by Mark S. Mulholland and Robert F. Regan
Caveat emptor, the age-old Latin maxim that places the burden on the buyer to inspect the desired goods before making a purchase, is certainly sage advice. Even in this age of consumer protection laws, the buyer is well advised to do some investigating before entering into a binding agreement. The enactment of §112 of the New York State Finance Law has added a modern-day twist to the buyer-seller relationship, placing the onus on the seller to do some investigating of its own when the buyer is New York state.
In these situations, it is the seller who must beware: caveat venditor.
Public Finance Law §112 (2)(a), which was originally enacted in 1940 and has its origins in the late 19th century, currently provides in pertinent part:
Before any contract made for or by any state agency, department, board, officer, commission, or institution, shall be executed or become effective, whenever such contract exceeds fifteen thousand dollars in amount, it shall first be approved by the comptroller and filed in his or her office.
Thus, a contract in excess of $15,000 is generally unenforceable against the State unless and until it has been approved by the state comptroller. The purpose of this statute is “to prevent State employees from making improvident or extravagant contracts and from creating liabilities for which there has been no appropriation.”
Although a state agency or officer has a “ministerial duty” to submit covered contracts in excess of the statutory threshold to the state comptroller for approval, courts have held that this duty is not owed to the party contracting with the state. Thus, a state agency’s failure to submit a covered contract to the state comptroller and obtain the necessary approval ordinarily will not give rise to any liability.
Instead, the party contracting “is chargeable with knowledge of the statutes which regulate its contracting powers and is bound by them.” The fact that the state may have received and accepted all of the benefits furnished under a contract does not prevent the state from subsequently challenging the validity of the contract where the contract in question has not been approved by the comptroller. Accordingly, the vendor must ensure that the contract is submitted and approved by the comptroller and his only option “is to withhold his services unless an agreement is executed and approved as the statutes require.”
While courts frequently acknowledge the seemingly unjust results of §112, they reason that “any other rule would completely frustrate statutes designed to protect the public from governmental misconduct or improvidence.”
Accordingly, the requirements of §112 are generally strictly enforced and, although not new, the statute continues to have devastating consequences for unsuspecting vendors that enter into covered contracts with the state.
Commercial Building Lease
In Rosefsky v. State, for example, claimant Alec Rosefsky had leased the first floor of a commercial building to the state for use by the Education Department. The department subsequently sought to expand its operations into a portion of the second floor of the same building, and, after Mr. Rosefsky completed certain requested renovations for which the department agreed the state would pay, the department began occupying the second floor.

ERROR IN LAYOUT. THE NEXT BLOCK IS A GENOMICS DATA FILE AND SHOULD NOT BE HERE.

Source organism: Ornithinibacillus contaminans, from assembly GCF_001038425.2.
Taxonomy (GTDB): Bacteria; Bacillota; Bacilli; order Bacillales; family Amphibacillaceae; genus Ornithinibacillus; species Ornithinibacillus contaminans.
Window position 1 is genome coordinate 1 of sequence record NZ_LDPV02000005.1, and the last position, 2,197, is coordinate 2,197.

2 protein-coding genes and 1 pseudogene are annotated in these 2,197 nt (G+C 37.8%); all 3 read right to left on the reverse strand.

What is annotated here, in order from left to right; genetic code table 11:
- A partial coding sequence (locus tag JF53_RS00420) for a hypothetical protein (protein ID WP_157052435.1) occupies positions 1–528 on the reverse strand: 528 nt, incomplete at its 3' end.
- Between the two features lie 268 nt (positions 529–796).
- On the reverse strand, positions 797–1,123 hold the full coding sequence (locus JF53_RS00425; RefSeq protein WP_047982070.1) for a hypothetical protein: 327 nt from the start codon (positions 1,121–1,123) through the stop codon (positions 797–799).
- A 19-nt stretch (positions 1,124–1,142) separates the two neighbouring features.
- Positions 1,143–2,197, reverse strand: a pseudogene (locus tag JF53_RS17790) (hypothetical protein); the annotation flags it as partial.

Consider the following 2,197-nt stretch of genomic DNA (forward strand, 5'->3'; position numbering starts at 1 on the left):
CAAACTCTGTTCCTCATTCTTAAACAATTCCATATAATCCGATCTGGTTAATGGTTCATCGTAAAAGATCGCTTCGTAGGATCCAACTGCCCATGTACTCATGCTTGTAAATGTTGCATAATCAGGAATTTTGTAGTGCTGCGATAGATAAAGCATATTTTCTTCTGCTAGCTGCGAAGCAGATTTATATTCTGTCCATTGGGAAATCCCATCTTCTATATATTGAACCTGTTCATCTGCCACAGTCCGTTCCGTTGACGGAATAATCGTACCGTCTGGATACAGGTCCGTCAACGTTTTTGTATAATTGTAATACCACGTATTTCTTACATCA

Although the lease for the first floor had expired, the state continued to pay the agreed upon rent for the first floor while the parties engaged in extended negotiations concerning the terms of a new lease that would cover both floors.
When the parties ultimately failed to reach an agreement on the terms of a new lease, the State informed Mr. Rosefsky that, because there was no signed lease for the second floor, it did not intend to pay (a) rent for the 25 months that it had occupied the second floor, or (b) for the renovations performed at the specific request of the Education Department. The court summarily dismissed Mr. Rosefsky’s claims to recover both the cost of the renovations and rental value of the second floor, finding them barred by State Finance Law §112 (2).
In Rosefsky, although there was no dispute that the Education Department had occupied the second floor and had agreed that Mr. Rosefsky would be reimbursed by the state for the cost of the requested renovations, the court concluded that “when, as here, the agreement under consideration involves payment of an amount greater than $5,000 [now $15,000], approval of the Comptroller is indispensable.”
While the court acknowledged that the effect of the statute in this case “may indeed be harsh” and that those doing business with the state “may occasionally suffer what appears to be an unjust consequence of State Finance Law §112,” the court concluded that the overall benefit accruing to the citizens of the state from its application has been determined, by the Legislature, to be worth the risk of such a casualty.”